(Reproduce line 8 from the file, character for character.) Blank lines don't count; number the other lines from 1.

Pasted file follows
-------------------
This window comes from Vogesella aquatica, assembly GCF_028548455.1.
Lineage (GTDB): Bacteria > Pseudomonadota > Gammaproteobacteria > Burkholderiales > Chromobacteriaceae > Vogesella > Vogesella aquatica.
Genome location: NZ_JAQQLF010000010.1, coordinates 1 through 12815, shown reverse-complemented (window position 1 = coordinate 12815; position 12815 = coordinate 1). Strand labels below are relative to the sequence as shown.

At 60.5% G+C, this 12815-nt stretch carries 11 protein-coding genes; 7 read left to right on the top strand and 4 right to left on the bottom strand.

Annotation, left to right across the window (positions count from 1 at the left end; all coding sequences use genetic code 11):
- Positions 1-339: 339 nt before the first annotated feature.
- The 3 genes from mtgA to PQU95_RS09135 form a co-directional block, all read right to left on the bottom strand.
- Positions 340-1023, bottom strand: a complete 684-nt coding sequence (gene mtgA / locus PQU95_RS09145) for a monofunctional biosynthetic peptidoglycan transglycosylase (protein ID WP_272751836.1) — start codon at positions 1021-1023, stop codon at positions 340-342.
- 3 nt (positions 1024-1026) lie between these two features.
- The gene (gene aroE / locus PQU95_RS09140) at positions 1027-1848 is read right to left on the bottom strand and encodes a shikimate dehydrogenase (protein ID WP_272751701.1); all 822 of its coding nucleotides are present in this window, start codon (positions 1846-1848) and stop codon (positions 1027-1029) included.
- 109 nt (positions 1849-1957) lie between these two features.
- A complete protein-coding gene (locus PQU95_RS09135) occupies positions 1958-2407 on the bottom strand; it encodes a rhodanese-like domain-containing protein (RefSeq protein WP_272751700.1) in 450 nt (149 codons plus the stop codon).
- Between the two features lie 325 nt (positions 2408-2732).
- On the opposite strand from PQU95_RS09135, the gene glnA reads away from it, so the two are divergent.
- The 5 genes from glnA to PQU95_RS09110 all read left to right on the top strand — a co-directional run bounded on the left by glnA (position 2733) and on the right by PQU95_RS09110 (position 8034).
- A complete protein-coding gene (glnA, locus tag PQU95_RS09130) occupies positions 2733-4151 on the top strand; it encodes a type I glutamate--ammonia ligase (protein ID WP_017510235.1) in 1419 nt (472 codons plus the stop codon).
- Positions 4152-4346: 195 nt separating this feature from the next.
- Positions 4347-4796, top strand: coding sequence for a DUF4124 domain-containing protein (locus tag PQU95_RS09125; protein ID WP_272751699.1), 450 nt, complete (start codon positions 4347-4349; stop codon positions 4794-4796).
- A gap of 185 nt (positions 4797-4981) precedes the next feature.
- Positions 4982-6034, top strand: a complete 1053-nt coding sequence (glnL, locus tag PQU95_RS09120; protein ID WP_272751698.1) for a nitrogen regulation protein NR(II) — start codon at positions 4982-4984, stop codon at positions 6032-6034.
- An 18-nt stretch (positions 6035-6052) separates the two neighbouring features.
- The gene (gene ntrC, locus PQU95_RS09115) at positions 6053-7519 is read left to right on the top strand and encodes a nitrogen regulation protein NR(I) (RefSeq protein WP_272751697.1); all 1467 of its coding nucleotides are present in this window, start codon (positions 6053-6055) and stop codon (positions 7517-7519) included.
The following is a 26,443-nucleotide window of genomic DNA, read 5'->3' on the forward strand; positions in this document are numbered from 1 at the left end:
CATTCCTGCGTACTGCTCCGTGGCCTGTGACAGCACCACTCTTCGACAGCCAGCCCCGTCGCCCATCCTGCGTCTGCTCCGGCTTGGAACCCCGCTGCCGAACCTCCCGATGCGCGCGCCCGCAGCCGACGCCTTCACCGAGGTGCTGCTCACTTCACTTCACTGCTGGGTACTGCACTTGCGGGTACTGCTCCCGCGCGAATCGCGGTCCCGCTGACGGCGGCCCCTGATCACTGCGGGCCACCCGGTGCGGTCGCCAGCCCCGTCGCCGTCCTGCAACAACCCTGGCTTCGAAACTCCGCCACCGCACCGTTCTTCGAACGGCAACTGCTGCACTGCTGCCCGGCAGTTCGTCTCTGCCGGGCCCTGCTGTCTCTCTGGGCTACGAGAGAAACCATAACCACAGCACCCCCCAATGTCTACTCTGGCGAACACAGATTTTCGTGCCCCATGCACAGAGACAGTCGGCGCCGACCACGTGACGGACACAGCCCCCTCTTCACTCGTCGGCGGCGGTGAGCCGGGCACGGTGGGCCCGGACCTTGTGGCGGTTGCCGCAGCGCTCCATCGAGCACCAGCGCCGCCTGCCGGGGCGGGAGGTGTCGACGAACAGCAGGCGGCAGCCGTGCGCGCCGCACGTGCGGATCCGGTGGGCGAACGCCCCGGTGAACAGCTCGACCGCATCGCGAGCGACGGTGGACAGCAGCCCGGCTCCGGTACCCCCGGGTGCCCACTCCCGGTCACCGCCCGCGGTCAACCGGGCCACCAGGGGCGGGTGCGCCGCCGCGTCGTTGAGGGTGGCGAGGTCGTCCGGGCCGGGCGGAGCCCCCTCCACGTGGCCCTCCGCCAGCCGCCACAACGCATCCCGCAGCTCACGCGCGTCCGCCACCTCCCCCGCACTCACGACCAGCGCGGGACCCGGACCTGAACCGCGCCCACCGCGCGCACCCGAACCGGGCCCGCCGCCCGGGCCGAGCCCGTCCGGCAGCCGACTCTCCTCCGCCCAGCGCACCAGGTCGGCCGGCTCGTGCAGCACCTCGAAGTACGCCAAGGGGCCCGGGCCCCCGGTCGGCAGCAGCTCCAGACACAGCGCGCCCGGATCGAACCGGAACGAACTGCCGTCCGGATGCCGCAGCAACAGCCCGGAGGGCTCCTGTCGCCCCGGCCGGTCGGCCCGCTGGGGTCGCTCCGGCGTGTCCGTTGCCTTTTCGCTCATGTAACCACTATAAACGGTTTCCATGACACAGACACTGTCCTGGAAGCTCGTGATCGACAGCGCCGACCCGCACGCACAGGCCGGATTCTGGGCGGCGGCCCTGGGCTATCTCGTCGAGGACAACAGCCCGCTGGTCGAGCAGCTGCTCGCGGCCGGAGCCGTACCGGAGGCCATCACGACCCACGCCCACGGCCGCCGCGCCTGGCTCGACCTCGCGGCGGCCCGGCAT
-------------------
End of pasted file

- Positions 340-1023, bottom strand: a complete 684-nt coding sequence (gene mtgA / locus PQU95_RS09145) for a monofunctional biosynthetic peptidoglycan transglycosylase (protein ID WP_272751836.1) — start codon at positions 1021-1023, stop codon at positions 340-342.